The lack of nutritional education for physicians is actually part of a larger problem, which is that medical practice is dramatically out-of-step with today’s needs. Doctors still play Sherlock, which means we wait until we’re sick, we present with symptoms, the doctor tries to diagnose a condition, and then prescribes a treatment. This worked OK when we mostly were concerned with contagious diseases and had just invented antibiotics. But it’s a disastrous approach today when more than 80% of ailments are chronic, not acute.

There’s plenty of research showing that good diet plus regular strenuous exercise play a huge role in preventing chronic ailments, but no doctor is ever educated in these areas and few have the spare time after completing their internship to keep up with the relevant literature. Most doctors get their information when pharma companies detail their latest greatest drug, and that’s it.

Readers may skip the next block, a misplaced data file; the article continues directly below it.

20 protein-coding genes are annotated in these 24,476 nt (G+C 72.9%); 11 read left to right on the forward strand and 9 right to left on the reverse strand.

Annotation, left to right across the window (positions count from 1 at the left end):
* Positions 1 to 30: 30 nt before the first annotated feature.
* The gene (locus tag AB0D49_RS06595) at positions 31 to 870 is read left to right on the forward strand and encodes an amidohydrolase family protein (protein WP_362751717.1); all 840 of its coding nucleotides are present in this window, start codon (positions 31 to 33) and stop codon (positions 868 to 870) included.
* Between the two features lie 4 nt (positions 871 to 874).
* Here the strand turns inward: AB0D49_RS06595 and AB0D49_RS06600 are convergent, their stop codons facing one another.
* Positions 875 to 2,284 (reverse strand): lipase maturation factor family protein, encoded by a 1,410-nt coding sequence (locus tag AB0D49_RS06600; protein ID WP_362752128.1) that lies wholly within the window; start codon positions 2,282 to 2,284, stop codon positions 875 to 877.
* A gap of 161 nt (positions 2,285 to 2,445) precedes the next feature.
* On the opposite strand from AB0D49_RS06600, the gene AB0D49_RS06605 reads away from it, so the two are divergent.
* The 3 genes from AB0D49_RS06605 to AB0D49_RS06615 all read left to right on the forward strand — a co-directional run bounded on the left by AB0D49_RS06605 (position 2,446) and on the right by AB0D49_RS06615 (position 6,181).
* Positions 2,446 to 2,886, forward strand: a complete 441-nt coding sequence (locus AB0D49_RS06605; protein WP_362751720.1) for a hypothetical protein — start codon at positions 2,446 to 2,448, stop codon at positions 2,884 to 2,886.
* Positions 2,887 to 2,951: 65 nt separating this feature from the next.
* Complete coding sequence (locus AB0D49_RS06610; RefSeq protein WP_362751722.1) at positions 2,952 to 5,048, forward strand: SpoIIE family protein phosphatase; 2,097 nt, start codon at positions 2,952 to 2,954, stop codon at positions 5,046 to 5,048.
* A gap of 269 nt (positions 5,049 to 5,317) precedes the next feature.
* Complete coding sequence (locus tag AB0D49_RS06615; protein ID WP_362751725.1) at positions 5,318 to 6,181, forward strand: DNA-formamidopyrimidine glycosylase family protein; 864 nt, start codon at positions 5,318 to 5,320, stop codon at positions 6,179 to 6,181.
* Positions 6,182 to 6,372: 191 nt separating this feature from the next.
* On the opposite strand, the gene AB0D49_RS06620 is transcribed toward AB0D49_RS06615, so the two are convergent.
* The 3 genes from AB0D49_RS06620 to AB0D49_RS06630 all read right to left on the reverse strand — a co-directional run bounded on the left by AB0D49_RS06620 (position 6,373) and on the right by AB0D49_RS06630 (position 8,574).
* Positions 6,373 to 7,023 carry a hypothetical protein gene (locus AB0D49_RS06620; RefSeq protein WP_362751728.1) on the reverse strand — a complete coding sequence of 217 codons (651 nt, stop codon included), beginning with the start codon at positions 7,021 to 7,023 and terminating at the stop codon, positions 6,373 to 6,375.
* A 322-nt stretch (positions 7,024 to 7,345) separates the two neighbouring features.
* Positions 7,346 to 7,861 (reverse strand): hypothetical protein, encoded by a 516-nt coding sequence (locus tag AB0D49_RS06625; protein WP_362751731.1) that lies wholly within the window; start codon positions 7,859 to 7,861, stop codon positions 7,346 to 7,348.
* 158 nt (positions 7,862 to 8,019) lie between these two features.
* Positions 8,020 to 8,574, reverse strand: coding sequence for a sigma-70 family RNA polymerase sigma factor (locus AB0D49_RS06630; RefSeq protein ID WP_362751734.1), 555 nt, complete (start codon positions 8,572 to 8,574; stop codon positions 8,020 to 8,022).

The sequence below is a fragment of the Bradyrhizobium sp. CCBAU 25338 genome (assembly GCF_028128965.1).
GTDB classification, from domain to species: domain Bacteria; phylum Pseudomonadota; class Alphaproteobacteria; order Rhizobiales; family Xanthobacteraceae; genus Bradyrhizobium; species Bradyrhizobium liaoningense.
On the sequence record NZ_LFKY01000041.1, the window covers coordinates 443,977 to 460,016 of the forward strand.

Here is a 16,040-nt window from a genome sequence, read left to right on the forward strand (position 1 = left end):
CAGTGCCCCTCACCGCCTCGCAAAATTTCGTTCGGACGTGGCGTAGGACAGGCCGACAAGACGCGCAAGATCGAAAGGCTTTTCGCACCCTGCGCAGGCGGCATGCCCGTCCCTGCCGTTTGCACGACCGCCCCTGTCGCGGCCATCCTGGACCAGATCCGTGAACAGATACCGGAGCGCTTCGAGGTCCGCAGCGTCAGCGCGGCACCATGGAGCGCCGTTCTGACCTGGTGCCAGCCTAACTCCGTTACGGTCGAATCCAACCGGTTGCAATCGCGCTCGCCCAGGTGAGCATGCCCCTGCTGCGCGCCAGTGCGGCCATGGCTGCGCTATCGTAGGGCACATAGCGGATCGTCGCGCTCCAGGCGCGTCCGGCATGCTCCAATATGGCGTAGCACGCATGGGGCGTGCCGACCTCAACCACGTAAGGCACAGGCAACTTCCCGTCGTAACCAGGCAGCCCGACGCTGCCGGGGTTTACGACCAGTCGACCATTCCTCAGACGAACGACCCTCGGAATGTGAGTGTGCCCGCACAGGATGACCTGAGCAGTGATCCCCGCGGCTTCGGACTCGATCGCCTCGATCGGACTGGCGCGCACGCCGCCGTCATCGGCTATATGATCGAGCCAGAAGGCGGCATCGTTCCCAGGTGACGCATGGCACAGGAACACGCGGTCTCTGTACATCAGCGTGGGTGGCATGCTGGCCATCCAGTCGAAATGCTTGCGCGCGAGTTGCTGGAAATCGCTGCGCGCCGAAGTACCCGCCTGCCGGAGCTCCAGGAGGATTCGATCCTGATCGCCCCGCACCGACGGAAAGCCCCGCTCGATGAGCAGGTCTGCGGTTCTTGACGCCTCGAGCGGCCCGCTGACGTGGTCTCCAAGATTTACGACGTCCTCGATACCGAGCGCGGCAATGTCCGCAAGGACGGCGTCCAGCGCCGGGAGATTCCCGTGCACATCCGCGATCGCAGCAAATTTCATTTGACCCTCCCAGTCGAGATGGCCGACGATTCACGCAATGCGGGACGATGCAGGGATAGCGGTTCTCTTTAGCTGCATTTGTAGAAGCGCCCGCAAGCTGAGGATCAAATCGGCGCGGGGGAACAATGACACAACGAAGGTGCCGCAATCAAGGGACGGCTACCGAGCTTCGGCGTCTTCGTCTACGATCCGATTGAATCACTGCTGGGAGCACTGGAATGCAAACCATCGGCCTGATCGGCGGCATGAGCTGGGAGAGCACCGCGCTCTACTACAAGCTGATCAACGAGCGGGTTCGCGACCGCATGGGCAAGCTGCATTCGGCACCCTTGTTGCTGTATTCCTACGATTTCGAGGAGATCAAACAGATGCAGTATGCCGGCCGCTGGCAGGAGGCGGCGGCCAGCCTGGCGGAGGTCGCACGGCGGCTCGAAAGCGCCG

We need to move from the current wait-till-they’re-sick approach to a far more proactive preventive approach if we want to reduce the vast unnecessary suffering that’s presently clogging our health care systems around the world. Alas, this would require individuals not only to listen to their doctors but to act on recommendations and there’s precious little sign that the majority of people are willing or able to do so.

Anyone who enjoys my articles here on Medium may be interested in my books Why Democracy Failed and The Praying Ape, both available from Amazon.